Institutionalizing waste management
During our recent meeting with Chief Secretary B V R Subramanhyam on the issue of waste management, I personally stressed upon him to strengthen the Department of Rural Sanitation which has been almost defunct since its inception. The meeting was attended by Financial Commissioner Housing and Urban Development , Secretary Environment and Forests and other senior officers of HUDD and Commissioner Jammu Municipal Corporation. During the power point presentation (PPT), I argued that municipal institutions were taking care of waste management and sanitation in urban areas of state but no such services were available to rural population ? I have been told that authorities are planning to provide enough manpower to Rural Sanitation Department at district and block level so as to manage solid waste in Rural areas. In one of my articles, I had suggested that State Waste Management Authority (SWMA) be created so that rural and urban waste management is managed through a single window system. I would even suggest that a separate Department of waste management be created in J&K to tackle the menace of solid and liquid waste.
Processing of waste cloth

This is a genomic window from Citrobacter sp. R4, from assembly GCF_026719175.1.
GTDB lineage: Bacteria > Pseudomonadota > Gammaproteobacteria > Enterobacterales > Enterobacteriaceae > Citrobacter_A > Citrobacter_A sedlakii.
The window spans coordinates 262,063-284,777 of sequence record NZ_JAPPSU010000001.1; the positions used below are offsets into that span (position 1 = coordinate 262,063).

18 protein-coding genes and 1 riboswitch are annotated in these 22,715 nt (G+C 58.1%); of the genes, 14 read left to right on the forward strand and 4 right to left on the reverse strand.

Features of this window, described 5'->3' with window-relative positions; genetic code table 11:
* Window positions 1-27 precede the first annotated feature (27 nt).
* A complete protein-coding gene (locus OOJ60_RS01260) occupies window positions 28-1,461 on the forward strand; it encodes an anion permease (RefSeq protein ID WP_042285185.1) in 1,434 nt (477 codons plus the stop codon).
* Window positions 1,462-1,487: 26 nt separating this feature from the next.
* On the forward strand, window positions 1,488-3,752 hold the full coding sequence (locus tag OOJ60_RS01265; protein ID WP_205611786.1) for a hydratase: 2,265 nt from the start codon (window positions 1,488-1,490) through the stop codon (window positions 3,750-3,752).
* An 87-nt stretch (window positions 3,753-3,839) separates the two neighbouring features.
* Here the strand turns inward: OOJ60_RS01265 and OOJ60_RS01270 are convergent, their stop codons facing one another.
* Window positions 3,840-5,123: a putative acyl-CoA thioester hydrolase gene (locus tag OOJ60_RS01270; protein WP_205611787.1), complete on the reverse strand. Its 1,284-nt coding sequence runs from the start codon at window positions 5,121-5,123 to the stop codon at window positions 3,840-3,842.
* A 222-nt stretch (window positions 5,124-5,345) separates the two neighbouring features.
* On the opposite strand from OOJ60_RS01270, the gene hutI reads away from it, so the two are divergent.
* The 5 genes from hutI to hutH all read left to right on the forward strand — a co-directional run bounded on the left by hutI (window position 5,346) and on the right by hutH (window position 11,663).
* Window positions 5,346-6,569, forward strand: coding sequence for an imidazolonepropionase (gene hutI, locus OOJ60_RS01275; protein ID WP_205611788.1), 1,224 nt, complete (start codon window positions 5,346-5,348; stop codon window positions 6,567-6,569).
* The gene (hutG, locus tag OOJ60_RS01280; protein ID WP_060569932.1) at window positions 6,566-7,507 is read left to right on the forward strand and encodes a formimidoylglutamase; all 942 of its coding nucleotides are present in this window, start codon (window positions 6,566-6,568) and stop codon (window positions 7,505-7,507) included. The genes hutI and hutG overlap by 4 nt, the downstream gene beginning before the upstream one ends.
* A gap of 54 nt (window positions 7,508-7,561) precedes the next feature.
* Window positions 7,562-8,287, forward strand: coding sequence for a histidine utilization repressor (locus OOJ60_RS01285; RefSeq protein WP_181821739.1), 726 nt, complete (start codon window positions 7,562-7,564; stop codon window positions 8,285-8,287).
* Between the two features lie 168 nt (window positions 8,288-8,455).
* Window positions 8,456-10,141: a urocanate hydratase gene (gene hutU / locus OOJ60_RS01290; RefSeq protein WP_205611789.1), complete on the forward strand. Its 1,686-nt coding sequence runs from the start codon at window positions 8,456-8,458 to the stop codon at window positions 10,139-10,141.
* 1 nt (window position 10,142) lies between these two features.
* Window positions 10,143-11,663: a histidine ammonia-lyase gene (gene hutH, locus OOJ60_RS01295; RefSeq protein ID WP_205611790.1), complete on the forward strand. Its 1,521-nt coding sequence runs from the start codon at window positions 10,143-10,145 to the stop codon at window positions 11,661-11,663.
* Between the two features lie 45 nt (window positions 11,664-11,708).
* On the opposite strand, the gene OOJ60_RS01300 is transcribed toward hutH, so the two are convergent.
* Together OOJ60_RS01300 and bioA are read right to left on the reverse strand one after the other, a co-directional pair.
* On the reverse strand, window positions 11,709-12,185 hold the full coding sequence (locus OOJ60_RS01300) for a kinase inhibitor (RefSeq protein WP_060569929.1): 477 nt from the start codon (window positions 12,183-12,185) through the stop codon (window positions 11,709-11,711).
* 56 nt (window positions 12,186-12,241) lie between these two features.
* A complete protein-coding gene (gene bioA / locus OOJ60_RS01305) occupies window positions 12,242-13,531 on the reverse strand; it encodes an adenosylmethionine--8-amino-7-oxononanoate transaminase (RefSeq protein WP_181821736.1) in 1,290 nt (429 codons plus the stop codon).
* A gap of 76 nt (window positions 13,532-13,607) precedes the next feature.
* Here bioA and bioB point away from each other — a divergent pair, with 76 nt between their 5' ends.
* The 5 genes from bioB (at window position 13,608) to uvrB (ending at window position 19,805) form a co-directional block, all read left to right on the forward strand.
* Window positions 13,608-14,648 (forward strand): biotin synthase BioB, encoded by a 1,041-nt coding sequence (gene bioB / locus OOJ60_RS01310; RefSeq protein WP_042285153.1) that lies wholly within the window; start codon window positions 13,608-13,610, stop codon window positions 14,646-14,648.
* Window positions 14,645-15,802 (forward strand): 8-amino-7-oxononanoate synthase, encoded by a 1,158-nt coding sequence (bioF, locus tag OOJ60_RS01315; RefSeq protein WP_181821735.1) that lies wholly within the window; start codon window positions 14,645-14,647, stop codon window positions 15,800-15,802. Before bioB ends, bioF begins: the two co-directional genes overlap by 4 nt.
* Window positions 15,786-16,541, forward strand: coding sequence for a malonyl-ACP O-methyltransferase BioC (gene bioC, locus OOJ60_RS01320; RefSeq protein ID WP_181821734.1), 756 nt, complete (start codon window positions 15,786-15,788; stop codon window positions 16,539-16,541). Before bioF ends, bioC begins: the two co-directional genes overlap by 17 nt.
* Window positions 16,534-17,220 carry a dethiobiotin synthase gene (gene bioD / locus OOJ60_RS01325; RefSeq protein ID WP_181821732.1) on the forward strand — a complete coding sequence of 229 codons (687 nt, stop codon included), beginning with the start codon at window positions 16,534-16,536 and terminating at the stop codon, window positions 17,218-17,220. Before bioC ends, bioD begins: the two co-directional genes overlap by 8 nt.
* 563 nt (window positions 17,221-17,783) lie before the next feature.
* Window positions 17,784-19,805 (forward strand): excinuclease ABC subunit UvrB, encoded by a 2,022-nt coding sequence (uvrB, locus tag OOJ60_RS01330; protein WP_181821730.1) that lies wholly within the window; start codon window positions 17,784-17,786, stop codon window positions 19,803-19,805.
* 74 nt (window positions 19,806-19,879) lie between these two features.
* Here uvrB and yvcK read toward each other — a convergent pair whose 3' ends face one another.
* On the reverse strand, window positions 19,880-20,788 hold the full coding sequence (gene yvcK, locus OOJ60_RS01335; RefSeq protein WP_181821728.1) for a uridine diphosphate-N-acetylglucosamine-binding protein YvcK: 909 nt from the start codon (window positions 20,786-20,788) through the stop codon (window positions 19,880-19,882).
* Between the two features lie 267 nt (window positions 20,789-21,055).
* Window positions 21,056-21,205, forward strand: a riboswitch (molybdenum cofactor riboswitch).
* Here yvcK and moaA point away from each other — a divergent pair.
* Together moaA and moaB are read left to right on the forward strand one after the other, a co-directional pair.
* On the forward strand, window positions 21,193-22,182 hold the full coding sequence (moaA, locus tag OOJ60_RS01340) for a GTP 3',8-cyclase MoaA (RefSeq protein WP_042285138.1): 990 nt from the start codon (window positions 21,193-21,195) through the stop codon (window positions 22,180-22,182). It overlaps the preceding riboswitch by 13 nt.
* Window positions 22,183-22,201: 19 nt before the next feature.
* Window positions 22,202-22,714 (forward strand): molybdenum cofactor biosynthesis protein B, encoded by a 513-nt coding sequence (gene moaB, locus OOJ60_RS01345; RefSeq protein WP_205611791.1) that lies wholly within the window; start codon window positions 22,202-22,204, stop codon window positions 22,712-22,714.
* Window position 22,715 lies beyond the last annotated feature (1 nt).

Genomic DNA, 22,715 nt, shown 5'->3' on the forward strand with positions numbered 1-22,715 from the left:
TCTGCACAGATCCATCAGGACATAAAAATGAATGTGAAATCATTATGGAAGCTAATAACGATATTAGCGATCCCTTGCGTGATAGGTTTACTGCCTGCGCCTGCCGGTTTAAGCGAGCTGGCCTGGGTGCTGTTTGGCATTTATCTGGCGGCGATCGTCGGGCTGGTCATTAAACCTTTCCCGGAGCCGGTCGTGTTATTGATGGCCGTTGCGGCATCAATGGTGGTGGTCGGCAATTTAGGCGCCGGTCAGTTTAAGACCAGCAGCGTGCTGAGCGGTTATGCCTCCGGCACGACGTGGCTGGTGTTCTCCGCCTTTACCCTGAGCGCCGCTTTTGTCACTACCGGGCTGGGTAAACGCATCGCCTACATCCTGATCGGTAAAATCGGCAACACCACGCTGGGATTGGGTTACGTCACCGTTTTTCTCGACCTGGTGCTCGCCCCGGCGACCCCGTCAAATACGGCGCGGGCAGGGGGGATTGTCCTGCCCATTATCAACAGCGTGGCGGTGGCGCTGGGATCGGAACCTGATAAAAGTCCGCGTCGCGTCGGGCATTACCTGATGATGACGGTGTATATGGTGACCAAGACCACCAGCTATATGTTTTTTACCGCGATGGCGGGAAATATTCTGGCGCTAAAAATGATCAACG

Waste and left over garments , cloth and other similar material is also bulk waste that is a kind of nuisance in our villages. This waste can be recycled or reused. As part of Rural Sanitation Department’s “Solid Resource Management” initiative , several women led Self Help Groups (SHGs) in Bishnah and Akhnoor blocks are involved in recycling of waste cloth in dozens of villages . The waste cloth is converted into carry bags that is used for shopping. Recently Director Horticulture Planning and Marketing Shahnwaz Bukhari purchased hundreds of such bags from these SHGs who are being trained by Rural Sanitation Department through an NGO namely G K Educational Trust Jammu. A function was held at Narwal fruit mandi recently to impress upon fruit merchants, mandi authorities to opt for bio degradable cloth bags so as to reduce the plastic waste generation inside fruit and vegetable markets. The waste cloth can also be shredded and used in mattresses and pillows. Some locally made machines can be purchased and local youth skilled to do this work. From last few years in almost every Kashmiri village the cloth waste , old and torn mattresses, quilts and pillows are being recycled by people who come from Bihar and UP. These skilled people set up these machines in some village corner and continue to recycle this huge bulk waste and earn their livelihood . This is a classic example of converting waste into wealth. Otherwise these torn and old mattresses , pillows and quilts are thrown into water bodies , rivers , ponds or lakes and thus chocking these water-bodies.
Waste management needs passion and dedication towards work. To implement Solid Liquid Resource Management , we need passionate government officials who can make this a reality. We don’t need enough money , technology or manpower to tackle waste but what we need is will power and commitment. I believe Director Rural Sanitation Indu Kanwal Chib has this capability and she is leaving no stone unturned to carry on the mission of Swachhta in State.
(The author is Founder & Chairman of Jammu & Kashmir RTI Movement)
Dr Raja Muzaffar Bhat